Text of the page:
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  • noun

Synonyms for enervation

the depletion or sapping of strength or energy

Synonyms for enervation

lack of vitality

Related Words

serious weakening and loss of energy

surgical removal of a nerve

References in periodicals archive ?
This is a very different woman from the two previously discussed; Maria Luisa radiates authority and life, rather than pale enervation. The authority and arrogance that Maria Luisa displays in Machado's poem--masculine characteristics--form part of her ugliness, especially since, as Spackman asserts, "virilization is part of uglification" in the Decadent imagination (163).
The anatomy of the porcine upper GI tract, especially the stomach and its neural enervation, is far more similar to corresponding human anatomy than are mouse or rat models.
The Samson hydrostatic test system; developed by Enervation, relies on hydraulic drive.
By Unconditional Surrender, I had decided that Rodska's was actually an ideal voice for Guy's story because it naturally conveys enervation, resignation, and gentle stupefaction.
Thus, from its earliest usage, kitsch was linked with a cheap(ened) form of art, something either mass-produced or produced hastily, and without much aesthetic merit or taste." Kjellman-Ghapin (2013: xi) also elaborated that "many early discussions of kitsch centered on its assumed parasitic relationship to and potential enervation of 'high' art."
Negative stress-coping strategies such as consuming stimulating beverages or alcohol (or both) coupled with the general enervation that frequently accompanies stress can have a huge (primarily negative) impact on the lives of students suffering from stress.
On physical examination she was found to have diminished right knee reflex with decreased sensation to pinprick in the pattern of the right femoral nerve enervation including the anterior right thigh and the medial right lower leg.
Chris's return exacerbates Kitty's traumatic symptoms, which include emotional inertia and the gradual enervation of her body, by erasing and denying the social component of her traumatic experience.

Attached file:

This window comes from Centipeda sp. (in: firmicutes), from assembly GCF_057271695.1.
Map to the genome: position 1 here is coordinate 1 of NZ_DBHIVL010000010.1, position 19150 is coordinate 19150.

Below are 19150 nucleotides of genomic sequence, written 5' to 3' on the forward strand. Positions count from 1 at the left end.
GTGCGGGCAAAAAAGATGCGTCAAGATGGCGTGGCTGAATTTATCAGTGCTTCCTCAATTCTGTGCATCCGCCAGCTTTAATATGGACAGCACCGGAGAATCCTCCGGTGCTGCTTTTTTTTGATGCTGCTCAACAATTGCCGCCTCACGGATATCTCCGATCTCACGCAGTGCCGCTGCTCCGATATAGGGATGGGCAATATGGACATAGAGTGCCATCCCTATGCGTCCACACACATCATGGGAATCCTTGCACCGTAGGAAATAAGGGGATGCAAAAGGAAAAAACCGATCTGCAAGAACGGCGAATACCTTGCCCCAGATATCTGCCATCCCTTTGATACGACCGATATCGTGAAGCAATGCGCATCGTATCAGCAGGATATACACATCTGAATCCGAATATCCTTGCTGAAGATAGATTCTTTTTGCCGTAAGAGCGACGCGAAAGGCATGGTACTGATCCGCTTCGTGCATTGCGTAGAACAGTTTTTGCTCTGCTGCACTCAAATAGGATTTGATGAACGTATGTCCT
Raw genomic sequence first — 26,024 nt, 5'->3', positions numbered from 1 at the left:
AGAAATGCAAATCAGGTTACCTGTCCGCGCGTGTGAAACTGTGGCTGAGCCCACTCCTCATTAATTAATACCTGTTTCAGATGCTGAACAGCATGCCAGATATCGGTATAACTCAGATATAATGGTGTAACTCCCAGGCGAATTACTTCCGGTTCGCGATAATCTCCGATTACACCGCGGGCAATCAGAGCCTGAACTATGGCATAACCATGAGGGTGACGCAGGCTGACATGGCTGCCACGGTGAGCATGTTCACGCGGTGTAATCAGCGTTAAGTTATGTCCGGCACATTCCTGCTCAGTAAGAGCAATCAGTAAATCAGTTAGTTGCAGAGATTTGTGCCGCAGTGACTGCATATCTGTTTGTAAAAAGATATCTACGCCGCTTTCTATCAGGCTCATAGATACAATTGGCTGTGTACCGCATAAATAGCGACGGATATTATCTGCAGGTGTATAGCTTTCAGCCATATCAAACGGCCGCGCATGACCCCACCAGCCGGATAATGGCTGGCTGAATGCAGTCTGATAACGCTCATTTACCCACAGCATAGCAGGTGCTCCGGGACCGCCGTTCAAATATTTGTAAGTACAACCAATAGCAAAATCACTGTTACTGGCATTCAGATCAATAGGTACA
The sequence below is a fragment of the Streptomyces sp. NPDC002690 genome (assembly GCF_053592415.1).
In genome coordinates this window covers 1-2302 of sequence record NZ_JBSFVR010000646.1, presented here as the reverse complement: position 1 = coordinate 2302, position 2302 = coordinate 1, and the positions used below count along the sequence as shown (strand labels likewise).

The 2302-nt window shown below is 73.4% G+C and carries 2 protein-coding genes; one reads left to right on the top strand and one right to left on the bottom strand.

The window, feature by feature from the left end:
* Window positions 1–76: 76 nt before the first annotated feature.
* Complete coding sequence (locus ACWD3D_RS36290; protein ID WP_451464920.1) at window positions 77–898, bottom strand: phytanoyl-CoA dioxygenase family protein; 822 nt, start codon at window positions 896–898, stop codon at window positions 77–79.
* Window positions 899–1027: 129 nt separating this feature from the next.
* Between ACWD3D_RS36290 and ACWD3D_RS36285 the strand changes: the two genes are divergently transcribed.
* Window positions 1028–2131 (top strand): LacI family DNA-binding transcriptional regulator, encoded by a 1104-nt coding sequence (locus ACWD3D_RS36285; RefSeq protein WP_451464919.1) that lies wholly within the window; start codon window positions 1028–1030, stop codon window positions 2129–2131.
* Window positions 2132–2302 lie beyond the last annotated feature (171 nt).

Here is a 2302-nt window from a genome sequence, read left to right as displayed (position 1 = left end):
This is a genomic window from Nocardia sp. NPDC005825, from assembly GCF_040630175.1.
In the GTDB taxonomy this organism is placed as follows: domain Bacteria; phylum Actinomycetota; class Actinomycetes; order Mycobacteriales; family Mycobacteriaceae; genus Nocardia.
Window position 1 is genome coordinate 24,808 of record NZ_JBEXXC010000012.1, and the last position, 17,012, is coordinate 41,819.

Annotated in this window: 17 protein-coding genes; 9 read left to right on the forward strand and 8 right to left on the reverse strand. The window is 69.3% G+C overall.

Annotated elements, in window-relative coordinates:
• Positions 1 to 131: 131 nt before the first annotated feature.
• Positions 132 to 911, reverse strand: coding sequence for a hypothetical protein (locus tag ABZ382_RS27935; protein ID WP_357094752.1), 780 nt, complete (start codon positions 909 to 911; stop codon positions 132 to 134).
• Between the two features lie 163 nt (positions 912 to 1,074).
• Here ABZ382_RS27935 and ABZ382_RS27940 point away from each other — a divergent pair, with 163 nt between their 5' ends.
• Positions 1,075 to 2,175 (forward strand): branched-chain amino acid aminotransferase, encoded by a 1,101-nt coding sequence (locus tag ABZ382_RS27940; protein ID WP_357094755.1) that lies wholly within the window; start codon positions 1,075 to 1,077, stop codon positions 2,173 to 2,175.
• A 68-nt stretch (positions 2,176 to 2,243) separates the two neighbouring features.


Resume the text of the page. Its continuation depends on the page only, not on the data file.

For the speaker this means that his mind is numbed, arrested, passively overtaken by the uncanny, oppressive, disintegrative power of what he perceives: "Nerve and feeling, the power to resolve and act, are submerged in a clarity of enervation," writes Bayley.
His critique dismisses the academic essayists, creatures of the emerging system, whose "lack of the critical faculty" was both product and cause of what he saw as a new norm of enervation in American literature which had developed with the rise of mass culture since the war ended in 1945: "too lumpy for the particular" (233).
White is used to describe the lovely marble statues in the cathedral, again something cold, and then `...the white faces of starving children...', a picture of lack lustre and lack of colour conveying the essential semanticity of hunger, starvation and enervation.
"This kind of spectacle might work onstage, where numb enervation can sometimes be mistaken for exhilaration," (http://www.nytimes.com/2004/12/22/movies/22phan.html) wrote New York Times critic A.O.
If a president fails to reorder, enervation will both persist and deepen, challenging every following president--regardless of affiliation--to reorder politics until someone succeeds in doing so.
The Wealthy Jew uses the very symbols of ethnic subjugation (purity of blood-lines, the cultural triumph of the Christian narrative) to claim a global "home": "No soil is foreign to my people, for have we not conquered all lands with the story of your Nativity?" On the one hand, the speaker denigrates the mixing of blood as a sign of cultural and racial enervation; on the other, he envisions an inevitable mixing of blood (and tacit resulting formulation of kinship) in the act of war.
Even mild dehydration leads to poor judgment, enervation, headaches, small-motor muscle failures and worse.